We have an offer from a group of residents to pay for the mansion’s demolition.

It wouldn’t have been my first choice, but it seems at this point that it’s the best option we’ve got.

More open space parkland is not a bad thing for our landlocked city.

Bill Smith is the editor and publisher of Evanston Now.

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9 Comments

  1. The Harley Clarke referendum

    The Harley Clarke referendum question is poorly worded as well.

    “…at little or no cost to taxpayers…”

    Little or no cost to taxpayers is all in the eyes of the beholder.  The only way to save Harley Clarke is to make it economically viable or as you bravely noted have each of the 3300 residences with a Save Harley Clarke sign pony up $1,500 of their own money to save Harley Clarke.

    1. Well said. We don’t need

      Well said. We don’t need Harley Clark. we need fully staffed Police and Fire. departments!

    2. Save Harley Clarke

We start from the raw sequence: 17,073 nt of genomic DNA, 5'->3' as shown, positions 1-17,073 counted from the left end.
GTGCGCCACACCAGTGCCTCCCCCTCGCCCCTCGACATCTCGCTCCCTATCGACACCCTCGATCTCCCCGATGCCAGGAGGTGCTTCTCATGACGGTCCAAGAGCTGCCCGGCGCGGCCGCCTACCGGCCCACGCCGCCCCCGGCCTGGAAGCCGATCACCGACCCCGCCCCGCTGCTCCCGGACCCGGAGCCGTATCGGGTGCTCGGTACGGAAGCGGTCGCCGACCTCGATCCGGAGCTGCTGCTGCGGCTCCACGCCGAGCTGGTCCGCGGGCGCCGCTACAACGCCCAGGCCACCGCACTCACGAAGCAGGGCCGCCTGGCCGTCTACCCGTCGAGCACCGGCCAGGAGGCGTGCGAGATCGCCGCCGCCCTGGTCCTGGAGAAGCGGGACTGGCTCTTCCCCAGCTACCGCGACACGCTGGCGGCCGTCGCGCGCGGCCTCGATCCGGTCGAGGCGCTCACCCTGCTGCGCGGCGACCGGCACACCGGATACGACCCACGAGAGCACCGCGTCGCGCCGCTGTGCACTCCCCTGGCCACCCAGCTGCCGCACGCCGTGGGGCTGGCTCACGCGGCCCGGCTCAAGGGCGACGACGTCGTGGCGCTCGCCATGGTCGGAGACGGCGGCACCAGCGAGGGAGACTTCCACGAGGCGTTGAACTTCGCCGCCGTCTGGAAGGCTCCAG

Hi Bill

      Go to your toilet,  open your wallet and dump all your money into the toilet, then flush.   Do you feel like you’ve just lost something – or thrown away money?  That’s how I view this demo proposal.  A flushing of valuable city assets.

      Those two lakefront buildings are already bought and paid for, the city already paid for them years ago – and they are the last remaining city buildings on the lake.  Ask any realtor in Evanston what those buildings are still worth…millions, many millions of dollars….even in their current state, which according to structural engineers is “great condition” (Tribune).  

      It’s unfortunate (some of) our city leaders consider their only lakefront buildings a maintenance headache and want to rip them down.  I view this as total insanity. It’s the opposite of being fiscally responsible.

      This same type of thinking almost got our iconic lighthouse ripped down 70 years ago…the city wanted to demo the Lighthouse for fear of maintenance…but now that lighthouse logo appears on every city document in Evanston…even the demo proposal, how’s that for irony.